Places

Welcome, I decided to add a “Places” Tab. We are asked all the time for pictures of the places we have visited. Click on the pictures for full view. Enjoy.

Haarlem Netherlands:

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Corrie Ten Boom Museum:

Born in Amsterdam, the Netherlands, Corrie ten Boom grew up in the nearby city of Haarlem as the youngest of four children born to Cornelia Johanna Arnolda (died 1921 of a cerebral hemorrhage) and Casper (1859–1944). She had two sisters, Betsie ten Boom (died 1944 in the Ravensbrück concentration camp) and Nollie (died in 1953); her brother, Willem ten Boom, was born in 1887 and died in 1946 of spinal Tuberculosis.  Corrie’s three maternal aunts also lived with her family: Bep died in the early 1920s of tuberculosis; Jans died in the mid-1920s of diabetes; and Anna, who took care of the children after their mother’s death, died in the early 1930s.

Casper ten Boom worked as a watchmaker, and in 1924 Corrie became the first licensed female watchmaker in the Netherlands. Corrie and Betsie never married, and until their arrest they lived their entire lives in their childhood home in Haarlem. Corrie also ran a church for mentally-disabled people, raised foster children in her home, and was extremely active in other charitable causes.

In May 1940, the Nazis invaded the Netherlands. Among their restrictions was banning a club which Ten Boom had run for young girls. In May 1942 a well-dressed woman came to the Ten Booms’ with a suitcase in hand and told them that she was a Jew, her husband had been arrested several months before, her son had gone into hiding, and Occupation authorities had recently visited her, so she was afraid to go back. She had heard that the Ten Booms had helped their Jewish neighbors, the Weils, and asked if they might help her too. Casper ten Boom readily agreed that she could stay with them. A devoted reader of the Old Testament, he believed that the Jews were the `chosen people`, and he told the woman, “In this household, God’s people are always welcome.” The family then became very active in the Dutch underground hiding refugees; they honored the Jewish Sabbath.

Thus the Ten Booms began “the hiding place”, or “de schuilplaats”, as it was known in Dutch (also known as “de Béjé”, pronounced in Dutch as ‘bayay’, an abbreviation of their street address, the Barteliorisstraat). Corrie and Betsie opened their home to refugees — both Jews and others who were members of the resistance movement — being sought by the Gestapo and its Dutch counterpart. They had plenty of room, although wartime shortages meant that food was scarce. Every non-Jewish Dutch person had received a ration card, the requirement for obtaining weekly food coupons. Through her charitable work, Ten Boom knew many people in Haarlem and remembered a couple who had a disabled daughter. The father was a civil servant who by then was in charge of the local ration-card office. She went to his house one evening, and when he asked how many ration cards she needed, “I opened my mouth to say, ‘Five,'” Ten Boom wrote in The Hiding Place. “But the number that unexpectedly and astonishingly came out instead was: ‘One hundred.'” He gave them to her and she provided cards to every Jew she met.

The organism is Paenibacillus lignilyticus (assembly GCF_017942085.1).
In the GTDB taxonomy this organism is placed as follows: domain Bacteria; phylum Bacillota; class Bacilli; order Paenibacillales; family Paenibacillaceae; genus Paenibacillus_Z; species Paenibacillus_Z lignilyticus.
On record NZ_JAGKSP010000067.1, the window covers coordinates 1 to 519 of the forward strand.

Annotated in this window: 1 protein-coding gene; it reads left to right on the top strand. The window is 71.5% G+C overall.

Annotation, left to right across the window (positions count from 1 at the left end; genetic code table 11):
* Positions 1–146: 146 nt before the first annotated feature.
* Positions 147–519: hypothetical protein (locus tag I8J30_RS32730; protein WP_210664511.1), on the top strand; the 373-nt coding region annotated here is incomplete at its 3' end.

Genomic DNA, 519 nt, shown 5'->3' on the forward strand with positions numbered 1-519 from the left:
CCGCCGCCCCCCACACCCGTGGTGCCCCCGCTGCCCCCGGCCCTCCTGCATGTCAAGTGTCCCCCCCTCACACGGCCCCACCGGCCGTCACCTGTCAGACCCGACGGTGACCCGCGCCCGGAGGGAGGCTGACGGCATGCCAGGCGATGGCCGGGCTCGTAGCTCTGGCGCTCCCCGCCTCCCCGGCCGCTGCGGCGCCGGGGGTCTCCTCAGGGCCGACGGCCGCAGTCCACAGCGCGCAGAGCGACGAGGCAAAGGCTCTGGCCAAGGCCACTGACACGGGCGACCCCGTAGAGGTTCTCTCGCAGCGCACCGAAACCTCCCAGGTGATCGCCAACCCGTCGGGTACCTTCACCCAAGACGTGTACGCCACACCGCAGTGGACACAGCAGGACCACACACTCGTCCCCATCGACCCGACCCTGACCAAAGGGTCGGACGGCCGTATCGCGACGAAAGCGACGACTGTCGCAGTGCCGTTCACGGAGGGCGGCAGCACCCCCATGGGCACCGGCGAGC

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Dachau Germany:

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Dachau concentration camp: This was the first of the Nazi concentration camps opened in Germany, intended to hold political prisoners. It is located on the grounds of an abandoned munitions factory southeast of the medieval town of Dachau, about 16 km (10 mi) northwest of Munich in the state of Bavaria, in southern Germany. Opened in 1933 by Heinrich Himmler, its purpose was enlarged to include forced labor, and eventually, the imprisonment of Jews, ordinary German and Austrian criminals, and eventually foreign nationals from countries that Germany occupied or invaded. The Dachau camp system grew to include nearly 100 sub-camps, which were mostly work camps or “Arbeitskommandos,” and were located throughout southern Germany and Austria. The camps were liberated by U.S. forces in the spring of 1945.

Prisoners lived in constant fear of brutal treatment and terror detention including standing cells, floggings, the so-called tree or pole hanging, and standing at attention for extremely long periods. There were 32,000 documented deaths at the camp, and thousands that are undocumented.

On 14 April 1945, Himmler ordered the evacuation of the camp and the extermination of all inmates at Dachau, writing, “No prisoners shall be allowed to fall into the hands of the enemy alive.” Approximately 10,000 of the 30,000 prisoners were sick at the time of liberation.

In the postwar years the Dachau facility served to hold SS soldiers awaiting trial. After 1948, it held ethnic Germans who had been expelled from eastern Europe and were awaiting resettlement, and also was used for a time as a United States military base during the occupation. It was finally closed for use in 1960.

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It reads:

WORK MAKES FREE

 

 

 

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Berchtesgaden Germany, Hitlers Eagles Nest:

The Kehlsteinhaus (known as the Eagle’s Nest in English-speaking countries) is a Third Reich era edifice erected atop the summit of the Kehlstein, a rocky outcrop that rises above the Obersalzberg near the town of Berchtesgaden. It was presented to Adolf Hitler on his 50th birthday as a retreat and place to entertain friends and visiting dignitaries.

 

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